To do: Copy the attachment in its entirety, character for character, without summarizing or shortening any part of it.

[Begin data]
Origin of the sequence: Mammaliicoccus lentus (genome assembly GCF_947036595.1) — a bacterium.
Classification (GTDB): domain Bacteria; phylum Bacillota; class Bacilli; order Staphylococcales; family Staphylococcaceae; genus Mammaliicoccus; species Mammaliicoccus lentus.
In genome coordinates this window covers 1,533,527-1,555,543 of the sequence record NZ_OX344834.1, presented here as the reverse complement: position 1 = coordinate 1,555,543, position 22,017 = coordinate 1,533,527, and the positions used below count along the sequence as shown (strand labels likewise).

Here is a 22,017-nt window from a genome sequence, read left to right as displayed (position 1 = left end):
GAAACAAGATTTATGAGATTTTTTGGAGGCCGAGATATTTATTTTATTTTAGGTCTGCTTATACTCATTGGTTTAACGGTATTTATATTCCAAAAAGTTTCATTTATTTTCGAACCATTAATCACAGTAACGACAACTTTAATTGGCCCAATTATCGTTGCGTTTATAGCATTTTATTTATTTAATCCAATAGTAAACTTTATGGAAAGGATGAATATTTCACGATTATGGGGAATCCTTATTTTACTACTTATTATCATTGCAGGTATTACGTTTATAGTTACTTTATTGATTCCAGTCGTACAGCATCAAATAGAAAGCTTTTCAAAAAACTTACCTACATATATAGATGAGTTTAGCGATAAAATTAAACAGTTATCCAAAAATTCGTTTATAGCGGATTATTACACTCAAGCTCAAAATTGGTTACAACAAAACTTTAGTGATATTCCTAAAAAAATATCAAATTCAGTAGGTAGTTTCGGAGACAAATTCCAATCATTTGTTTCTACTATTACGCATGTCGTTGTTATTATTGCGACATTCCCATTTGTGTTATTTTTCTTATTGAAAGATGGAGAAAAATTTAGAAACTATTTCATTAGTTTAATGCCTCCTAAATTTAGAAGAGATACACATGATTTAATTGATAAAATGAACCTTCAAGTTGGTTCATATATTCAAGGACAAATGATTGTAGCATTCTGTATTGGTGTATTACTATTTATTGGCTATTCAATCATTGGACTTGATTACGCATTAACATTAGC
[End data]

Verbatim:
Origin of the sequence: Mammaliicoccus lentus (genome assembly GCF_947036595.1) — a bacterium.
Classification (GTDB): domain Bacteria; phylum Bacillota; class Bacilli; order Staphylococcales; family Staphylococcaceae; genus Mammaliicoccus; species Mammaliicoccus lentus.
In genome coordinates this window covers 1,533,527-1,555,543 of the sequence record NZ_OX344834.1, presented here as the reverse complement: position 1 = coordinate 1,555,543, position 22,017 = coordinate 1,533,527, and the positions used below count along the sequence as shown (strand labels likewise).

Here is a 22,017-nt window from a genome sequence, read left to right as displayed (position 1 = left end):
GAAACAAGATTTATGAGATTTTTTGGAGGCCGAGATATTTATTTTATTTTAGGTCTGCTTATACTCATTGGTTTAACGGTATTTATATTCCAAAAAGTTTCATTTATTTTCGAACCATTAATCACAGTAACGACAACTTTAATTGGCCCAATTATCGTTGCGTTTATAGCATTTTATTTATTTAATCCAATAGTAAACTTTATGGAAAGGATGAATATTTCACGATTATGGGGAATCCTTATTTTACTACTTATTATCATTGCAGGTATTACGTTTATAGTTACTTTATTGATTCCAGTCGTACAGCATCAAATAGAAAGCTTTTCAAAAAACTTACCTACATATATAGATGAGTTTAGCGATAAAATTAAACAGTTATCCAAAAATTCGTTTATAGCGGATTATTACACTCAAGCTCAAAATTGGTTACAACAAAACTTTAGTGATATTCCTAAAAAAATATCAAATTCAGTAGGTAGTTTCGGAGACAAATTCCAATCATTTGTTTCTACTATTACGCATGTCGTTGTTATTATTGCGACATTCCCATTTGTGTTATTTTTCTTATTGAAAGATGGAGAAAAATTTAGAAACTATTTCATTAGTTTAATGCCTCCTAAATTTAGAAGAGATACACATGATTTAATTGATAAAATGAACCTTCAAGTTGGTTCATATATTCAAGGACAAATGATTGTAGCATTCTGTATTGGTGTATTACTATTTATTGGCTATTCAATCATTGGACTTGATTACGCATTAACATTAGC